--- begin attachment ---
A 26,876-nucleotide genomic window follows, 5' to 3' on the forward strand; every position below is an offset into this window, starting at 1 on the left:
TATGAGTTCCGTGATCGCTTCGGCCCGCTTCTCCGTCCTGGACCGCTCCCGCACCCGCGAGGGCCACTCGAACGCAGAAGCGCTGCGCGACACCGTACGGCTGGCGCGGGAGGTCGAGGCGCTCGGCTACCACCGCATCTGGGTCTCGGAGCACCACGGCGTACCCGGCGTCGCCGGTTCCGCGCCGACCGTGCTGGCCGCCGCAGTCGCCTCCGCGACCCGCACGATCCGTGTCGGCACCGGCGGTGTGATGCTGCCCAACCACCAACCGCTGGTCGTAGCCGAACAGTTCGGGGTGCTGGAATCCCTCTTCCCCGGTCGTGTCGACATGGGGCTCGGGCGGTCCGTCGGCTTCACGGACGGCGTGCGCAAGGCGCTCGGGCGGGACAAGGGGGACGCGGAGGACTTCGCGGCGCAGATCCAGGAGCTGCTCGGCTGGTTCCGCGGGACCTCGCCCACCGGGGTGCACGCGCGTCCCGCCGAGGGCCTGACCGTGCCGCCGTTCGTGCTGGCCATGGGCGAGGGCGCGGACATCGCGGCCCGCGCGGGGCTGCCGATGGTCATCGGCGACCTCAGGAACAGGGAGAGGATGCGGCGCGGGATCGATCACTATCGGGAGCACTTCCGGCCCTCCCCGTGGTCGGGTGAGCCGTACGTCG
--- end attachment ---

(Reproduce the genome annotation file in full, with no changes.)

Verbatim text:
A 26,876-nucleotide genomic window follows, 5' to 3' on the forward strand; every position below is an offset into this window, starting at 1 on the left:
TATGAGTTCCGTGATCGCTTCGGCCCGCTTCTCCGTCCTGGACCGCTCCCGCACCCGCGAGGGCCACTCGAACGCAGAAGCGCTGCGCGACACCGTACGGCTGGCGCGGGAGGTCGAGGCGCTCGGCTACCACCGCATCTGGGTCTCGGAGCACCACGGCGTACCCGGCGTCGCCGGTTCCGCGCCGACCGTGCTGGCCGCCGCAGTCGCCTCCGCGACCCGCACGATCCGTGTCGGCACCGGCGGTGTGATGCTGCCCAACCACCAACCGCTGGTCGTAGCCGAACAGTTCGGGGTGCTGGAATCCCTCTTCCCCGGTCGTGTCGACATGGGGCTCGGGCGGTCCGTCGGCTTCACGGACGGCGTGCGCAAGGCGCTCGGGCGGGACAAGGGGGACGCGGAGGACTTCGCGGCGCAGATCCAGGAGCTGCTCGGCTGGTTCCGCGGGACCTCGCCCACCGGGGTGCACGCGCGTCCCGCCGAGGGCCTGACCGTGCCGCCGTTCGTGCTGGCCATGGGCGAGGGCGCGGACATCGCGGCCCGCGCGGGGCTGCCGATGGTCATCGGCGACCTCAGGAACAGGGAGAGGATGCGGCGCGGGATCGATCACTATCGGGAGCACTTCCGGCCCTCCCCGTGGTCGGGTGAGCCGTACGTCG